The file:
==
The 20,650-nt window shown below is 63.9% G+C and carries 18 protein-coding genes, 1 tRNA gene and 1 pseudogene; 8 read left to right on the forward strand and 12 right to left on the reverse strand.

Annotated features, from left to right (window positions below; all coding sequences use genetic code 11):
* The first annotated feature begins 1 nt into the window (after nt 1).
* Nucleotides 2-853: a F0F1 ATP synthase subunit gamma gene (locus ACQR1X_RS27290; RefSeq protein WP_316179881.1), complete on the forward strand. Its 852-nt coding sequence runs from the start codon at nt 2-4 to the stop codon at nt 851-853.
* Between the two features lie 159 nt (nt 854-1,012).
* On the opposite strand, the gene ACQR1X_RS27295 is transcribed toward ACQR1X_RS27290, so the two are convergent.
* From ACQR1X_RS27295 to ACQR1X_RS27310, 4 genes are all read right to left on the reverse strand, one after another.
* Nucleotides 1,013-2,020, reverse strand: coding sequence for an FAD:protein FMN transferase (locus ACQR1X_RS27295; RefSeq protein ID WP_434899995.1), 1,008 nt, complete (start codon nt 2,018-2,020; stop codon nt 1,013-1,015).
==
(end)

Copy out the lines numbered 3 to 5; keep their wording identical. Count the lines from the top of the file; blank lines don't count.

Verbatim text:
* The first annotated feature begins 1 nt into the window (after nt 1).
* Nucleotides 2-853: a F0F1 ATP synthase subunit gamma gene (locus ACQR1X_RS27290; RefSeq protein WP_316179881.1), complete on the forward strand. Its 852-nt coding sequence runs from the start codon at nt 2-4 to the stop codon at nt 851-853.
* Between the two features lie 159 nt (nt 854-1,012).